While chronic wasting disease ranks high on the list of risks the future of deer in North America, ticks aren’t high on the list of threats to wild deer. (After all, deer blood is known to eradicate Lyme disease.) But that perception might change now that researchers from the University of Wisconsin, University of Texas, University of Montana, and the USGS have discovered that black-legged ticks can ingest, harbor, and excrete CWD prions. Black-legged ticks live across the entire Eastern half of the United States and coexist with a lot of whitetails, moose, and even elk.
The study, published in Scientific Reports on May 15, details a complicated experiment in which researchers inoculated cow blood with brain tissue from CWD-infected deer. They stored the blood in small membranes that black-legged ticks could latch onto and feed from, and then tested the ticks for prions after they were fully engorged.
Researchers also tested ticks from wild, hunter-harvested whitetail deer heads to see if CWD prion detection was possible in naturally feeding ticks. Results from both the experimental ticks and the wild ticks indicated that “ticks can take up transmission-relevant amounts of [prions] and may pose a CWD risk to cervids.”
Transmission by Grooming
Deer participate in social grooming (scientists call this “allogrooming.”) What concerns researchers is that CWD-negative deer might ingest engorged ticks from CWD-positive deer while grooming them, causing transmission of the disease. It stands to reason that if one whitetail is grooming another, the two are in such close contact that transmission is almost unavoidable anyway. But, researchers point out, examining ticks taken from live deer might indicate the presence of CWD in that deer—without taking blood or tissue samples.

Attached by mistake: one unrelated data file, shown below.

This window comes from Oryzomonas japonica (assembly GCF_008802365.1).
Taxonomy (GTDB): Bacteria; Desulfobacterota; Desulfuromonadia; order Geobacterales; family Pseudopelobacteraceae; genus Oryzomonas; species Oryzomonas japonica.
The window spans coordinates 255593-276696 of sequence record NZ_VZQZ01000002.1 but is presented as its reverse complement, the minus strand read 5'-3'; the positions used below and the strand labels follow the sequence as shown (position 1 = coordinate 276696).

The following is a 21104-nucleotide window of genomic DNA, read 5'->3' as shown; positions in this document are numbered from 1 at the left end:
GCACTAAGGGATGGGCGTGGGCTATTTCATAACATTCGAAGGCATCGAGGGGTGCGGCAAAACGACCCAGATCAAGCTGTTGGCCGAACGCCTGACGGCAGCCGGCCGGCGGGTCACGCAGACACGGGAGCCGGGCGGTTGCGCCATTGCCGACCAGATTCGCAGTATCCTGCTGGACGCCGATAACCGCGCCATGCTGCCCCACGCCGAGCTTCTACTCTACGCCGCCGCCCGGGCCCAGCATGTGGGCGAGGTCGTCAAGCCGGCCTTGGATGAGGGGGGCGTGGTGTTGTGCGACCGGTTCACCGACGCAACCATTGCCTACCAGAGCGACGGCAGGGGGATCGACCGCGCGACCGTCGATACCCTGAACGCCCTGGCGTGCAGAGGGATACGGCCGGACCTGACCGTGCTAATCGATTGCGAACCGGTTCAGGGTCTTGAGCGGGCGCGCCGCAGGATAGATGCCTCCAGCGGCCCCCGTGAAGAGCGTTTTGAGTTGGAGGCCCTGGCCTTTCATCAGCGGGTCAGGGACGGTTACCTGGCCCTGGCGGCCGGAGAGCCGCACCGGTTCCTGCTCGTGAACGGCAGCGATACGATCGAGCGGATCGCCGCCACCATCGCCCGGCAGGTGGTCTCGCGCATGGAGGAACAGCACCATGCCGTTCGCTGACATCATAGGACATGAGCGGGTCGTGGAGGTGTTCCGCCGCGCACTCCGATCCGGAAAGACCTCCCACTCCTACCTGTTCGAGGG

Ticks ingest three “bloodmeals” in their life, one for each life cycle. Each meal tends to come from a different host, but it was unclear whether researchers are worried about ticks carrying CWD from one deer to another.
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This doesn’t necessarily mean that ticks are helping perpetuate the spread of CWD across the continent. As researchers note, the concentration of CWD prions in the blood sample they fed to the lab ticks was much higher than the standard prion concentration of any blood ticks would ingest from wild cervids. And while the ticks pulled from infected whitetails did have enough prions in their systems to be detected by a test, it’s unclear whether the concentration was potent enough to spread CWD to another animal. But this study certainly lays the foundation for further research.
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